RFR: 8221836: Avoid recalculating String.hash when zero
shade at redhat.com
Mon Apr 8 10:28:03 UTC 2019
On 4/8/19 12:15 PM, Andrew Dinn wrote:
> On 08/04/2019 10:42, Claes Redestad wrote:
>> On 2019-04-08 11:35, Aleksey Shipilev wrote:
>>>> Sure, String::hashCode/hash_code locally becomes a bit more complex, but
>>>> I view this as being a net improvement on the total amount of special
>>>> handling we need to do for Strings and their hash codes.
>>> I don't see it. The change *added* new handling for the flag in all
>>> those places we used to handle
>>> zero hash code, and then some.
>> There's a few simple boilerplate methods added and the logic of
>> hash_code(string) is consolidated to mimic String::hashCode, but code at
>> the real call-sites like stringDedupTable and stringTable is simplified.
Again, I don't see it. The same cleanup (moving hash computation code to java_lang_String::hash*)
can be done without introducing the flag?
> Aleksey, I'm definitely buying Claes argument on this point. Also, I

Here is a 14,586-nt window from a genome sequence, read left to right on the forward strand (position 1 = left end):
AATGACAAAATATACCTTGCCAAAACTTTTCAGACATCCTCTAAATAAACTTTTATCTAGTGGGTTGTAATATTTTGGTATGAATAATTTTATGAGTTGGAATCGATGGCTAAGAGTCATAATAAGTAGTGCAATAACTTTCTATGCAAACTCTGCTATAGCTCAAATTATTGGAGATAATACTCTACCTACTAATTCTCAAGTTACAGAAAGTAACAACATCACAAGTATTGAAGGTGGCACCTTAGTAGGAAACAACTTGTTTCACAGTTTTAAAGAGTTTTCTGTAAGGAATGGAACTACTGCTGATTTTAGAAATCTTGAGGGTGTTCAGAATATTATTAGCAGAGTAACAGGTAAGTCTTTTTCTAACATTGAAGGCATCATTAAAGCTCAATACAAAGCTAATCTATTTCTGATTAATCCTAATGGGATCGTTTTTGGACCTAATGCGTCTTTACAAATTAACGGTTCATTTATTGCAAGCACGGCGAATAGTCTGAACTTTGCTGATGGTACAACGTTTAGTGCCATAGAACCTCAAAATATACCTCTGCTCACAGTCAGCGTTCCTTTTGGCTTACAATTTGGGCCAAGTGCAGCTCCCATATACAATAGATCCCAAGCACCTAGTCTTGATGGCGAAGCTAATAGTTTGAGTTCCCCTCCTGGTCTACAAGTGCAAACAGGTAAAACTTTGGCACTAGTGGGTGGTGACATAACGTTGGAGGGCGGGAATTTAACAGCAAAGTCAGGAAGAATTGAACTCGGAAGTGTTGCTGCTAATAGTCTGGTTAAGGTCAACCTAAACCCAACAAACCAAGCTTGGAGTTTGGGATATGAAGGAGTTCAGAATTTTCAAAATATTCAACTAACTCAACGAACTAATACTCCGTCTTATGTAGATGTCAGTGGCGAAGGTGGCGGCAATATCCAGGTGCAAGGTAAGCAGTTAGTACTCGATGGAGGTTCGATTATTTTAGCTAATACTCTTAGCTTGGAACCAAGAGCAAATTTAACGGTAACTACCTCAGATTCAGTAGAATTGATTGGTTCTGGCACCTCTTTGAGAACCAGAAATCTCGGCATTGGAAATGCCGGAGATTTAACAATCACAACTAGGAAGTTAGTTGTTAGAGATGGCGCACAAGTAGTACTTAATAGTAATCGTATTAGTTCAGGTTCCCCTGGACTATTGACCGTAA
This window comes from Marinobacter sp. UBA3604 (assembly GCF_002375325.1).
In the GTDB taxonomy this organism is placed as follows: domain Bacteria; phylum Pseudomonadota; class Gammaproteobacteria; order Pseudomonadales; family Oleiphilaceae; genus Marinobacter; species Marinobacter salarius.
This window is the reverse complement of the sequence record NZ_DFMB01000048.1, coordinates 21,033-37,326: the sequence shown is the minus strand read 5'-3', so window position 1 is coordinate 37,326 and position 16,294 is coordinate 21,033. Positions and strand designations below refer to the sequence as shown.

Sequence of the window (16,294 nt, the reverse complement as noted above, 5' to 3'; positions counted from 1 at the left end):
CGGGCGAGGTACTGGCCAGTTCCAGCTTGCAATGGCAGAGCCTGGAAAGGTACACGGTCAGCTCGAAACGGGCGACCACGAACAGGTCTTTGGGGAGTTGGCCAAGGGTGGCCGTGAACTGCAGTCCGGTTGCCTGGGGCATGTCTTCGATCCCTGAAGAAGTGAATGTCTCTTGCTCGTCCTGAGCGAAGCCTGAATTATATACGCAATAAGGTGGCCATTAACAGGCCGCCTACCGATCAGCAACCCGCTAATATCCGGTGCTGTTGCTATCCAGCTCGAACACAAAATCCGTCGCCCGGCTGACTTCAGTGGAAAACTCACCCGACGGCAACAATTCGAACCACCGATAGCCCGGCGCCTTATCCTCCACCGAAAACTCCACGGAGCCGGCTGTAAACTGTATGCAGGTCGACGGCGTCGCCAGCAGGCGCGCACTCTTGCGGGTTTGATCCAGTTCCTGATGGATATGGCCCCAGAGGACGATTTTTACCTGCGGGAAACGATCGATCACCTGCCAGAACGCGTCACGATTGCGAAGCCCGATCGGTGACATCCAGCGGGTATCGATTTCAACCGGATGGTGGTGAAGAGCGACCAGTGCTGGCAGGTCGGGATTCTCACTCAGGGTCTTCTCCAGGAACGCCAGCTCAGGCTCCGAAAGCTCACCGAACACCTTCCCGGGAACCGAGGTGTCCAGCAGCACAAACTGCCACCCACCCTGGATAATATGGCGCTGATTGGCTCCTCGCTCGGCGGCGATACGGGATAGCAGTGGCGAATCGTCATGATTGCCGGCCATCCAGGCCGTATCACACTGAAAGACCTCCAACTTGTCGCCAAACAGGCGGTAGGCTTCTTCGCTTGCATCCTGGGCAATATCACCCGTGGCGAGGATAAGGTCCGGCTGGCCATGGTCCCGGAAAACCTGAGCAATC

> think your other quibble suffers from "what-aboutism" -- the fact that
> there are other ways for perverse performance issues to manifest
> (hashcode collisions) doesn't mean that this gap should not be plugged.
Read carefully: I said that alternative hashing that is there to mitigate hashcode collisions *also*
takes care of zero hashcode attacks. So if we do care about obscure zero hashcode attack, we can
piggyback on the already implemented mechanism that is there to mitigate the much broader attack.
> However, you also said in your opening criticism
> "I had hard time convincing myself that code is concurrency-safe"
> I think that is a more telling complaint. Can you elaborate on why you
> found it hard to convince yourself of this? (I know what I think is the
Because the whole thing in current code is "benign data race" on hash field. Pulling in another
field into race needs careful consideration if it breaks the benignity. It apparently does not, but
the cognitive complexity involved in reading that code makes the minuscule benefit much more
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